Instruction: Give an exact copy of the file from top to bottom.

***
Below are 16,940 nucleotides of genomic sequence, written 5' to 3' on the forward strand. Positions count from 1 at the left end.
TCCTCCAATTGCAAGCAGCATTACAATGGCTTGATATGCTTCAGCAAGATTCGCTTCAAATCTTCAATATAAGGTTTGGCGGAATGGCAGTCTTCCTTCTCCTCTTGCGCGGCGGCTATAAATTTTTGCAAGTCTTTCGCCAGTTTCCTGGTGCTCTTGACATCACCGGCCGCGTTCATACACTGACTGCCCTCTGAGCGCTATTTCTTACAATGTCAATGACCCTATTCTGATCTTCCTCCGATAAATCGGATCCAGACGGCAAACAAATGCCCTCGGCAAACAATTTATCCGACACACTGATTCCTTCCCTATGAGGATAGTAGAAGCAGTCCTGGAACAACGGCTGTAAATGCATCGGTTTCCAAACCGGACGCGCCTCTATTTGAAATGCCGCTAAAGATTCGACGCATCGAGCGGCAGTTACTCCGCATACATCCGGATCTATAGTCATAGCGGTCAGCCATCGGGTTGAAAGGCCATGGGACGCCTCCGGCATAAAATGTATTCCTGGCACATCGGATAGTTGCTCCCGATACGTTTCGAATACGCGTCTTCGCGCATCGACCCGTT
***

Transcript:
Below are 16,940 nucleotides of genomic sequence, written 5' to 3' on the forward strand. Positions count from 1 at the left end.
TCCTCCAATTGCAAGCAGCATTACAATGGCTTGATATGCTTCAGCAAGATTCGCTTCAAATCTTCAATATAAGGTTTGGCGGAATGGCAGTCTTCCTTCTCCTCTTGCGCGGCGGCTATAAATTTTTGCAAGTCTTTCGCCAGTTTCCTGGTGCTCTTGACATCACCGGCCGCGTTCATACACTGACTGCCCTCTGAGCGCTATTTCTTACAATGTCAATGACCCTATTCTGATCTTCCTCCGATAAATCGGATCCAGACGGCAAACAAATGCCCTCGGCAAACAATTTATCCGACACACTGATTCCTTCCCTATGAGGATAGTAGAAGCAGTCCTGGAACAACGGCTGTAAATGCATCGGTTTCCAAACCGGACGCGCCTCTATTTGAAATGCCGCTAAAGATTCGACGCATCGAGCGGCAGTTACTCCGCATACATCCGGATCTATAGTCATAGCGGTCAGCCATCGGGTTGAAAGGCCATGGGACGCCTCCGGCATAAAATGTATTCCTGGCACATCGGATAGTTGCTCCCGATACGTTTCGAATACGCGTCTTCGCGCATCGACCCGTT